Politely Greeting a Dog
As a dog lover, it’s hard to resist a furry face. The moment I see a dog or puppy, I suddenly stop in my tracks and grin from ear to ear. As I adore the dog from afar, I fight the urge to run up and pet the darling. Yes, my dog trainer self steps in and immediately reminds my dog lover side that not all dogs like to greet people and other dogs. So, I smile and walk away. It’s the best thing for the dog.
Within the dog world, polite greetings have recently changed. Instead of approaching a dog, and holding out your closed fist for a sniff, there’s a safer way to greet a dog for the first time. Not only is this greeting safer for people, but it’s also much safer for and more respectful to dogs.
What’s the Big Deal About Petting Dogs?
Many dogs strongly dislike greeting strangers; it’s just their personality. When people greet dogs, they walk straight over and start petting them. While some dogs love greetings, many dogs find greetings uncomfortable due to unwanted physical contact.
Many fearful dogs try backing away, but their leash prevents them from moving, so dogs learn to bite to stop greetings. Think about it this way: Would you be comfortable having complete strangers walk over and pat your head? That’s exactly how some dogs feel, so respect their personal space.
When Greeting a Dog for the First Time
When you see a darling dog, stand still and don’t make eye contact with the dog. Look over at the pet owner and ask if you can pet her dog. Pet owners who listen to their dog’s choices will promptly let admirers know their dog is not comfortable with greetings.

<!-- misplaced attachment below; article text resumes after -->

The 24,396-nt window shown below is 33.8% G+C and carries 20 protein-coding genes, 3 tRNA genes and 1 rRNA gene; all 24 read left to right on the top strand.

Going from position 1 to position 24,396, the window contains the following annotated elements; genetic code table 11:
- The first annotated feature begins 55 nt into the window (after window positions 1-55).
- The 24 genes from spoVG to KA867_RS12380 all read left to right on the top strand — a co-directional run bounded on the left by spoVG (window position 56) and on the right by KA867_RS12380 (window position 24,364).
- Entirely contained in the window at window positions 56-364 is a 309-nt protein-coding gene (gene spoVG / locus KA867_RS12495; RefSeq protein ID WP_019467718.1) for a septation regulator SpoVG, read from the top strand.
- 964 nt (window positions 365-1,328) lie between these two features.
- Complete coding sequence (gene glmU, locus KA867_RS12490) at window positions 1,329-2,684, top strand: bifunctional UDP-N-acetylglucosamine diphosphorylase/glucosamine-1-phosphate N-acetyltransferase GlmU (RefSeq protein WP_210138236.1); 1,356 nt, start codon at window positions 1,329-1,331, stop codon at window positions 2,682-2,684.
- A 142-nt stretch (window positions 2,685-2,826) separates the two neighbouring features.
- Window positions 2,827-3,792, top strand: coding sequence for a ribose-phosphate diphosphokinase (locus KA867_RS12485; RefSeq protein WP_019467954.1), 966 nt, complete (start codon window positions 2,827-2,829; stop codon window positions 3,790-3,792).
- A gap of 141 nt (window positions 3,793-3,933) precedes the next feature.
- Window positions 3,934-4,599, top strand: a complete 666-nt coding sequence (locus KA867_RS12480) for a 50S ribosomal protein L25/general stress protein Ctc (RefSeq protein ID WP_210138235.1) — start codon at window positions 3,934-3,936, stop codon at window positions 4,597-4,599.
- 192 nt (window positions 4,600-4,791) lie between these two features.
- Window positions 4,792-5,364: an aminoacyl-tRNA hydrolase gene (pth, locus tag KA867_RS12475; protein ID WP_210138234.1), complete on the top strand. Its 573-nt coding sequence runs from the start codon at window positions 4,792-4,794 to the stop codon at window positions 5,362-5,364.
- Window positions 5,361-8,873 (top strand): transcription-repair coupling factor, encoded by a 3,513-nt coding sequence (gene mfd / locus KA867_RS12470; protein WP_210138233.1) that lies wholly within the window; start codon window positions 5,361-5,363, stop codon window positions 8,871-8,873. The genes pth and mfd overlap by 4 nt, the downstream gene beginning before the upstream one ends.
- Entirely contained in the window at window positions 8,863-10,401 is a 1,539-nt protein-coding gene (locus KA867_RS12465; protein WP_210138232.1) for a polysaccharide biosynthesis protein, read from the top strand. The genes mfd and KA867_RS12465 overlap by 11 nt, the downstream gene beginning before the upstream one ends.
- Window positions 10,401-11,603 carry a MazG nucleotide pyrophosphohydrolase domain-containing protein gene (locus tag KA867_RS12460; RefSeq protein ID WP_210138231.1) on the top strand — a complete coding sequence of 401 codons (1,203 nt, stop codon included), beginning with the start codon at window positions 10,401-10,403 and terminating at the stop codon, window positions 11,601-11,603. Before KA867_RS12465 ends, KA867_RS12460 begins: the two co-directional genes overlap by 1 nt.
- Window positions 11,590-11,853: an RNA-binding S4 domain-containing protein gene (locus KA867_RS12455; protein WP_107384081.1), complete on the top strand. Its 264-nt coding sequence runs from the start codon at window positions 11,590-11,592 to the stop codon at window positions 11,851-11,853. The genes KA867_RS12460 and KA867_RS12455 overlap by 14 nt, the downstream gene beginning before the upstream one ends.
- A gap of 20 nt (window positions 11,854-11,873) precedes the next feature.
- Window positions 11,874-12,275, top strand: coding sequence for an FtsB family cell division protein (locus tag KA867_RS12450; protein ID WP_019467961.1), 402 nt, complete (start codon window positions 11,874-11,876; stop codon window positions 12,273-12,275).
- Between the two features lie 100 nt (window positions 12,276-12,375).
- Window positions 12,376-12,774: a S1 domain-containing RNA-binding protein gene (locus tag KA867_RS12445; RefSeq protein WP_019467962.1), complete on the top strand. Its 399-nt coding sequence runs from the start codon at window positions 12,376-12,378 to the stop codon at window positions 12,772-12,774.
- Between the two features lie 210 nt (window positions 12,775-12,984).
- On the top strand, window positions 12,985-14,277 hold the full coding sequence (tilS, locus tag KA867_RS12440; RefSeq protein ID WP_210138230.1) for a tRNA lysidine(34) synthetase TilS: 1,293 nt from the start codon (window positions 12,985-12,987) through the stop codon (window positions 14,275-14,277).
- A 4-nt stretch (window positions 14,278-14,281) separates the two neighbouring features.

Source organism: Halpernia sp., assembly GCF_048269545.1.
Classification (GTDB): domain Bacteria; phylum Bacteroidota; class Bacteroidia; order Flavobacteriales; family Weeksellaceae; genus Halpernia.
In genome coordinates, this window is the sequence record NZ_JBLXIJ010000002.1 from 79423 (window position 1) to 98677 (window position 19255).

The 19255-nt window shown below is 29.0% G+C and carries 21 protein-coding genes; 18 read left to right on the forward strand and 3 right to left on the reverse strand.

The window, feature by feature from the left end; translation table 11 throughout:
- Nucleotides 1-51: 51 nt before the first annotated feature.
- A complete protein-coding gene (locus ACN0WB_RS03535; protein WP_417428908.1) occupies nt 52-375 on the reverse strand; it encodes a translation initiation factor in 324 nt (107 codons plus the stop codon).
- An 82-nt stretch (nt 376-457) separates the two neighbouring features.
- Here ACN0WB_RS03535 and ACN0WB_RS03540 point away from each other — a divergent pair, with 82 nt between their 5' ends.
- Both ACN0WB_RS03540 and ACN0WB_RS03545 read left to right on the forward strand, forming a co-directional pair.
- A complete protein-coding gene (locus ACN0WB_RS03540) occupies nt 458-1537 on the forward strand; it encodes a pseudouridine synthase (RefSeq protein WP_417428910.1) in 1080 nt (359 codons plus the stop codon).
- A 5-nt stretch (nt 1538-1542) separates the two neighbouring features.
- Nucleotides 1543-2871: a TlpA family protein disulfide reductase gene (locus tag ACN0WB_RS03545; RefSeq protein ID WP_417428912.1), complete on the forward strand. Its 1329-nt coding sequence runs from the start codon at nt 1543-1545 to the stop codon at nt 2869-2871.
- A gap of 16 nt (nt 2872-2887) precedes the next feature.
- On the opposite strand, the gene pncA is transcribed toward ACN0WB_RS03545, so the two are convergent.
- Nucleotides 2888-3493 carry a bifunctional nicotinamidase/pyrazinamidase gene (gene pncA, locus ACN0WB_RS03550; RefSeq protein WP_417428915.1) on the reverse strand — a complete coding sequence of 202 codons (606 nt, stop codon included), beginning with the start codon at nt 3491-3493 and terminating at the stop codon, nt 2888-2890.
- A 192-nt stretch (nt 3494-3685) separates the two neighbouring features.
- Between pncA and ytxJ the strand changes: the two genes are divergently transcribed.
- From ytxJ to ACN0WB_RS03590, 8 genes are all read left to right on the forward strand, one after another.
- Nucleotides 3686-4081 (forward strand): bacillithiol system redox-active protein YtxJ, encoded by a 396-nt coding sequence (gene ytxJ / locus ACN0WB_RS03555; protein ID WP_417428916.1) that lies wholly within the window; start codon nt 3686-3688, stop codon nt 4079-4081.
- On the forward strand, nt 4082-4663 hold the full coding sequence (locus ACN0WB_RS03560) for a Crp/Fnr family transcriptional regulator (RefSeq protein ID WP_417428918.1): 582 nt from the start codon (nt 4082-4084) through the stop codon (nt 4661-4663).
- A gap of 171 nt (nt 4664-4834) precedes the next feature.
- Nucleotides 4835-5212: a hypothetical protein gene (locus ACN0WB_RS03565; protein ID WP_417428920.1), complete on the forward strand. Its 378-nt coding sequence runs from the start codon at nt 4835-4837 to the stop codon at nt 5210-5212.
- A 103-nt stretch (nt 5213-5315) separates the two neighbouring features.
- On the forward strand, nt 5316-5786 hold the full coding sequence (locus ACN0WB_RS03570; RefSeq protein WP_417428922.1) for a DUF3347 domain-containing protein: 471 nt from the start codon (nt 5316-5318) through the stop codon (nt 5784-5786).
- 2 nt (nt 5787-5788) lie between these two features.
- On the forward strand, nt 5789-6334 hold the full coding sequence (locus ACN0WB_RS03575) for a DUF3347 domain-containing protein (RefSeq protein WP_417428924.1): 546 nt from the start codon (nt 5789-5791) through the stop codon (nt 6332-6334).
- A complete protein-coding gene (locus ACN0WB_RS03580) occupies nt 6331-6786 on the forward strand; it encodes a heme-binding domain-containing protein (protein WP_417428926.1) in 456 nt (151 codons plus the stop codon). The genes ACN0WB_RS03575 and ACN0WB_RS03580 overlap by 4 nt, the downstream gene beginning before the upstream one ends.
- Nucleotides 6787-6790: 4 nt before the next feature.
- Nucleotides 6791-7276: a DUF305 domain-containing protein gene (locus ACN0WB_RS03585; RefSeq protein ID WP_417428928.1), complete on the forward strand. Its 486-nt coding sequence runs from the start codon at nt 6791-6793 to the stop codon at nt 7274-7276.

The pet owner may say “My dog is not friendly” or “He will jump on you.” If that’s the case, respect the pet owner’s decision to not allow greetings. Trying to convince a pet owner that you’re a dog wizard will only make the situation awkward. Just say, “Your dog is gorgeous, and I admire you for standing by your dog’s choices.”
Let the Dog Choose to Greet
If a pet owner agrees to let her dog meet you, it’s important to ask the dog first. Let the dog make the first move while you stand still. If a dog moves toward you, let the dog walk toward you and sniff your legs and shoes. Don’t bend over and pet the dog; instead bend down and let the dog greet you first.
When petting a dog, rub his chest slowly and ask the pet owner if you can give her dog a treat. Slowly stand back up, while chatting with the pet owner, and let the dog continue to sniff you.
If the dog chooses to ignore or walk away from you, respect the dog’s decision. Just say, “It’s okay, I can adore you from over here.” Forcing close physical contact will only frighten the dog even more, and he will learn humans are unpredictable. Just stand still and make light of the situation, and know you taught a fearful dog that people can be trusted. 🙂
As dog lovers, it’s so important to make good impressions, especially to all dogs.